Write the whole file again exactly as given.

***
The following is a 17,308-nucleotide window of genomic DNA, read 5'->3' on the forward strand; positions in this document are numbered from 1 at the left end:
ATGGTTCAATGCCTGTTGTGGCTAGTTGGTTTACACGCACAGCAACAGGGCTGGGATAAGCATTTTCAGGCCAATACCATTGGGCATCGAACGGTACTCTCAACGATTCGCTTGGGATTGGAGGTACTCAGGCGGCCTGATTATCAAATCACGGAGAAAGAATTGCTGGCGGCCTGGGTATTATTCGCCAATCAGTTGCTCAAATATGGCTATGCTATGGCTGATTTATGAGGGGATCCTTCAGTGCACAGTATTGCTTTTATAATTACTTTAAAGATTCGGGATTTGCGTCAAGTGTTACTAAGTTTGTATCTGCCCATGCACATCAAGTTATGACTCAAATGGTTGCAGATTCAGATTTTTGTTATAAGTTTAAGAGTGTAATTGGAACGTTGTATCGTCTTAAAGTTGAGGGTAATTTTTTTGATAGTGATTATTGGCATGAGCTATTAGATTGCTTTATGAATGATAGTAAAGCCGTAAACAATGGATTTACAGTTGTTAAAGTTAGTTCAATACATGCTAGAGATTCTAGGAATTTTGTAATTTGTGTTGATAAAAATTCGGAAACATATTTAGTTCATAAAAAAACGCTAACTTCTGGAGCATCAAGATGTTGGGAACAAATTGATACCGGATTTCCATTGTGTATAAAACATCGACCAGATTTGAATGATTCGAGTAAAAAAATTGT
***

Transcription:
The following is a 17,308-nucleotide window of genomic DNA, read 5'->3' on the forward strand; positions in this document are numbered from 1 at the left end:
ATGGTTCAATGCCTGTTGTGGCTAGTTGGTTTACACGCACAGCAACAGGGCTGGGATAAGCATTTTCAGGCCAATACCATTGGGCATCGAACGGTACTCTCAACGATTCGCTTGGGATTGGAGGTACTCAGGCGGCCTGATTATCAAATCACGGAGAAAGAATTGCTGGCGGCCTGGGTATTATTCGCCAATCAGTTGCTCAAATATGGCTATGCTATGGCTGATTTATGAGGGGATCCTTCAGTGCACAGTATTGCTTTTATAATTACTTTAAAGATTCGGGATTTGCGTCAAGTGTTACTAAGTTTGTATCTGCCCATGCACATCAAGTTATGACTCAAATGGTTGCAGATTCAGATTTTTGTTATAAGTTTAAGAGTGTAATTGGAACGTTGTATCGTCTTAAAGTTGAGGGTAATTTTTTTGATAGTGATTATTGGCATGAGCTATTAGATTGCTTTATGAATGATAGTAAAGCCGTAAACAATGGATTTACAGTTGTTAAAGTTAGTTCAATACATGCTAGAGATTCTAGGAATTTTGTAATTTGTGTTGATAAAAATTCGGAAACATATTTAGTTCATAAAAAAACGCTAACTTCTGGAGCATCAAGATGTTGGGAACAAATTGATACCGGATTTCCATTGTGTATAAAACATCGACCAGATTTGAATGATTCGAGTAAAAAAATTGT